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Friends DisappearThe Battle for Racial Equality in Evanston$
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Mary Barr

Print publication date: 2014

Print ISBN-13: 9780226156323

Published to Chicago Scholarship Online: May 2015

DOI: 10.7208/chicago/9780226156637.001.0001

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PRINTED FROM CHICAGO SCHOLARSHIP ONLINE (www.chicago.universitypressscholarship.com). (c) Copyright University of Chicago Press, 2018. All Rights Reserved. Under the terms of the licence agreement, an individual user may print out a PDF of a single chapter of a monograph in CHSO for personal use (for details see www.chicago.universitypressscholarship.com/page/privacy-policy).date: 23 September 2018

Heavenston

Heavenston

Chapter:
(p.27) One Heavenston
Source:
Friends Disappear
Author(s):

Mary Barr

Publisher:
University of Chicago Press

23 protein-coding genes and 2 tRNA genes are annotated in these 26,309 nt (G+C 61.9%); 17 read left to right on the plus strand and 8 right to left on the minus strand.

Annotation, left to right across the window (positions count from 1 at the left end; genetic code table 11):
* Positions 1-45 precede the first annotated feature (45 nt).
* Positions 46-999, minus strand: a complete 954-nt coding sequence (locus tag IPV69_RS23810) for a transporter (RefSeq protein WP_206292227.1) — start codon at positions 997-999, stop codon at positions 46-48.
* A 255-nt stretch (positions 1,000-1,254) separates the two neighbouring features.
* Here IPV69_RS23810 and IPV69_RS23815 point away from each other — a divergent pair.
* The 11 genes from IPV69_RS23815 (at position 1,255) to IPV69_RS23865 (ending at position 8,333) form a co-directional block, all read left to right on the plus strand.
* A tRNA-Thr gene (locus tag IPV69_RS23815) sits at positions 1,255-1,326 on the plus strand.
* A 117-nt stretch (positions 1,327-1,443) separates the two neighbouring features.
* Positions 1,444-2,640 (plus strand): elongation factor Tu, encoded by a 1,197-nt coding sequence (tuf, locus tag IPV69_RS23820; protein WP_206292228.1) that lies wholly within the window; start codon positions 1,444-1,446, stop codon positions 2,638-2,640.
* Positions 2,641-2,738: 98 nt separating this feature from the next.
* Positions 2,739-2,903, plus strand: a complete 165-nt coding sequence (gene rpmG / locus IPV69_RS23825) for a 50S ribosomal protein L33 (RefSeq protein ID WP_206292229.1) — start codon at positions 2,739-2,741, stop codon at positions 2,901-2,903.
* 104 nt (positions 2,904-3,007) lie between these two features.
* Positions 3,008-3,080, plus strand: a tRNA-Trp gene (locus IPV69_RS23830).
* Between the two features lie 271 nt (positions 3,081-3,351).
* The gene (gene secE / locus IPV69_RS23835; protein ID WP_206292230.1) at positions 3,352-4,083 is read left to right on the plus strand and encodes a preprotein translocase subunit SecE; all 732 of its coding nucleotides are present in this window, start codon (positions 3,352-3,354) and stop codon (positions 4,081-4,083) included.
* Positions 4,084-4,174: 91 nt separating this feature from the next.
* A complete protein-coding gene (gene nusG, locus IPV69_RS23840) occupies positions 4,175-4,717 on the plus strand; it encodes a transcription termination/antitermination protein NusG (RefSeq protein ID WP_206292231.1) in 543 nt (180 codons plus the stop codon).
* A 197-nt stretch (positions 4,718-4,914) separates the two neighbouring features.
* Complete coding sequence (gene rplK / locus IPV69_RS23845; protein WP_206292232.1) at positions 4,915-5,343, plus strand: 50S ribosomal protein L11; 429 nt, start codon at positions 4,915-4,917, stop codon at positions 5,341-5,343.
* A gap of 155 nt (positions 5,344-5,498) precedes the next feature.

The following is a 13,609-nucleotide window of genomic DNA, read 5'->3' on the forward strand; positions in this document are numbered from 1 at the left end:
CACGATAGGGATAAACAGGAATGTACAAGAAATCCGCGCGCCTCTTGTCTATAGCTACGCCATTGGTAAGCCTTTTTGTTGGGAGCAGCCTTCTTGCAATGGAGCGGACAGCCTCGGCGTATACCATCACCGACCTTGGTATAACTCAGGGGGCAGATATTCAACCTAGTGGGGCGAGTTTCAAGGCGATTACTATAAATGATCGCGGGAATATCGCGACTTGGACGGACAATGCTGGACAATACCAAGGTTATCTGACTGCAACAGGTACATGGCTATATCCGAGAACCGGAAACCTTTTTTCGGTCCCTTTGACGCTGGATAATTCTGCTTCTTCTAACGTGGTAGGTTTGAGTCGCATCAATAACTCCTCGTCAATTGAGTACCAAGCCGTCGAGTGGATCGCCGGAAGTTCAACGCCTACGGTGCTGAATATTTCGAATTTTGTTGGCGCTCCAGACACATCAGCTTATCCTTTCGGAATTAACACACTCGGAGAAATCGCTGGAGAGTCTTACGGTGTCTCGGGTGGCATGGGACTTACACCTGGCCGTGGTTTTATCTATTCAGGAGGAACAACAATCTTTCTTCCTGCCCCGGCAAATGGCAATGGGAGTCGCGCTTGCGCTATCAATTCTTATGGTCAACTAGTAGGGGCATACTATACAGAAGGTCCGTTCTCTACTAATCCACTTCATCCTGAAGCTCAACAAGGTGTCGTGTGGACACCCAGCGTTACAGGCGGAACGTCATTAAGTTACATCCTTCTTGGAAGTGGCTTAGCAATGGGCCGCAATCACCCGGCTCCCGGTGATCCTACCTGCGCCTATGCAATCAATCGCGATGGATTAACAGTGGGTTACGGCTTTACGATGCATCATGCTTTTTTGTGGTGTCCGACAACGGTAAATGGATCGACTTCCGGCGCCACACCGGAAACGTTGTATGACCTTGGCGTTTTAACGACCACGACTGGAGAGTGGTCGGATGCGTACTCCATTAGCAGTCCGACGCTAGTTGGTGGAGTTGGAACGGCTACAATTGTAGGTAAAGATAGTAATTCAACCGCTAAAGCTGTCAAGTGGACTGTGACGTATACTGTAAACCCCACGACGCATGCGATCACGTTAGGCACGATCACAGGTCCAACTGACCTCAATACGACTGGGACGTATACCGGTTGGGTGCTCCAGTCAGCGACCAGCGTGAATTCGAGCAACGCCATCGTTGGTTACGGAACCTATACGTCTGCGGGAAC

DOI:10.7208/chicago/9780226156637.003.0002

In the mid-nineteenth century a group of Methodist ministers founded Northwestern University infusing Evanston’s economic, political, and cultural life with a religious morality. Chapter 1 presents an overview of the town’s early history. Wealthy whites moved north from Chicago seeking respite from the growing metropolis building mansions with spectacular lakefront views. Evanston’s westside was already home to a well-established black community when the Great Migration began. Blacks were agents in the process moving to escape southern racism, rejoin family, purchase homes, enroll their children in better schools, and find work. In this case the destination was a suburban city not a colossal metropolis. They built a community noted for stability and homeownership opportunities. By the 1960s Evanston’s black population was greater than the national percentage. Whites were arriving from northern cities across the country. They sought out Evanston precisely because of its liberality, racial diversity and good schools. Our parents were among these new migrants.

Keywords:   Evanston, Illinois History, Northwestern University History, Great Migration, African American History

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